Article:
(iii.) That looting, house burning, and the wanton destruction of property were ordered and countenanced by the officers of the German Army, that elaborate provision had been made for systematic incendiarism at the very outbreak of the war, and that the burnings and destruction were frequent where no military necessity could be alleged, being indeed part of a system of general terrorization.
(iv.) That the rules and usages of war were frequently broken, particularly by the using of civilians, including women and children, as a shield for advancing forces exposed to fire, to a less degree by killing the wounded and prisoners, and in the frequent abuse of the Red Cross and the white flag.
Sensible as they are of the gravity of these conclusions the committee conceive that they would be doing less than their duty if they failed to record them as fully established by the evidence. Murder, lust, and pillage prevailed over many parts of Belgium on a scale unparalleled in any war between civilized nations during the last three centuries.
Our function is ended when we have stated what the evidence establishes, but we may be permitted to express our belief that these disclosures will not have been made in vain if they touch and rouse the conscience of mankind, and we venture to hope that as soon as the present war is over the nations of the world in council will consider what means can be provided and sanctions devised to prevent the recurrence of such horrors as our generation is now witnessing.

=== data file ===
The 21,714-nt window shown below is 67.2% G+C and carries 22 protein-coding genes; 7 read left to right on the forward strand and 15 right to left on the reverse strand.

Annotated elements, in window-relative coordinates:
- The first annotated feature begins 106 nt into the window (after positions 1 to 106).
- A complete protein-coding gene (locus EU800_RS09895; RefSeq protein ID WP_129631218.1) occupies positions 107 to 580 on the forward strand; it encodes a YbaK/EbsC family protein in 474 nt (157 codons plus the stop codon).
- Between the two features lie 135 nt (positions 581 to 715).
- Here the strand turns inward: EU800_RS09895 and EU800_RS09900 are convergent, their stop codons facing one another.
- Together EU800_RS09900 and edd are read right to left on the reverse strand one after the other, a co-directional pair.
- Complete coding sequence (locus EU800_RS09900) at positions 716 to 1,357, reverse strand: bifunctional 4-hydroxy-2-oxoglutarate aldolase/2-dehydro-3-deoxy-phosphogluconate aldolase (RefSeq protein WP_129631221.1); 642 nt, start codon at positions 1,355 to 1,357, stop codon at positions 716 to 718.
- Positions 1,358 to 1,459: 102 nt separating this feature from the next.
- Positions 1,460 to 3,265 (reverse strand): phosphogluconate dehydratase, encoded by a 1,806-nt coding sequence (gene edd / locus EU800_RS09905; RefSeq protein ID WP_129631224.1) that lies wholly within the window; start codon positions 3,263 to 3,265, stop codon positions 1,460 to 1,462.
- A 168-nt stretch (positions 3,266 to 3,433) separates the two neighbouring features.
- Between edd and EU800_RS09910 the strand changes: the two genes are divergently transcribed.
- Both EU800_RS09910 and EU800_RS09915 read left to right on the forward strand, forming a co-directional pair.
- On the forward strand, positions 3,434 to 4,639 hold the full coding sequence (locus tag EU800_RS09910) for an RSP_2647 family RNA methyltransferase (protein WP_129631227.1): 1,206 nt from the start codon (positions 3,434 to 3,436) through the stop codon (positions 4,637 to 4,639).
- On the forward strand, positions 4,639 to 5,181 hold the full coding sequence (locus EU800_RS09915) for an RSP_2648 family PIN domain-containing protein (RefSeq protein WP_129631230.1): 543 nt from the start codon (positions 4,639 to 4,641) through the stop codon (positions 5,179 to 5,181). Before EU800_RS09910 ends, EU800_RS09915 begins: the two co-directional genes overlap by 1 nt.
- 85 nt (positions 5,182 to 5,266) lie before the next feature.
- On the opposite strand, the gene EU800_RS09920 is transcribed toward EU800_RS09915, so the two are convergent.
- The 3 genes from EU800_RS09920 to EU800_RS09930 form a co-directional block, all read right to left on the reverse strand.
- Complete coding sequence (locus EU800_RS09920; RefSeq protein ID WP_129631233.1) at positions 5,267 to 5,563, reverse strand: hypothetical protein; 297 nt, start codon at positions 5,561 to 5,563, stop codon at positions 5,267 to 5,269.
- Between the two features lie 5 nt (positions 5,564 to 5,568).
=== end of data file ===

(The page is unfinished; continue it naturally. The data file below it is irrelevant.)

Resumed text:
We are, &c.,
KENELM E. DIGBY,
SCRIABIN’S LAST WORDS.
[From The London Times, May 1, 1915.]
M. Briantchaninov, an intimate friend of Scriabin, telegraphed the news of the composer’s death to a friend in England. He stated that Scriabin died of the disease of the lip from which he was suffering when in England last year, and that he had just finished the “wonderful poetical text” of the prologue to his “Mystery.” When Scriabin was suffering terrible pain just before his death he clenched his hands and his last words were: “I must be self-possessed, like Englishmen.”
M. Briantchaninov is collecting a fund for Scriabin’s children, and he suggests that possibly “some English friends and admirers” may care to contribute.
Chronology of the War
Showing Progress of Campaigns on All Fronts and Collateral Events From March 31, 1915, Up to and Including April 30, 1915
[Continued from the May number.]
CAMPAIGN IN EASTERN EUROPE
April 1—Russians take up lively offensive in Central Poland, seeking to prevent reinforcements being sent to the Carpathians; they halt a raid from Bukowina; Austrians drive back Russians near Inowlodz, on the Pilica River; Germans check night attempt of Russians to cross the Rawka River; German bombardment of Ossowetz has been abandoned; cold weather is favoring German operations in East Prussia; German Headquarters Staff reports that in March the German Eastern army took 55,800 Russian prisoners, 9 cannon, and 61 machine guns.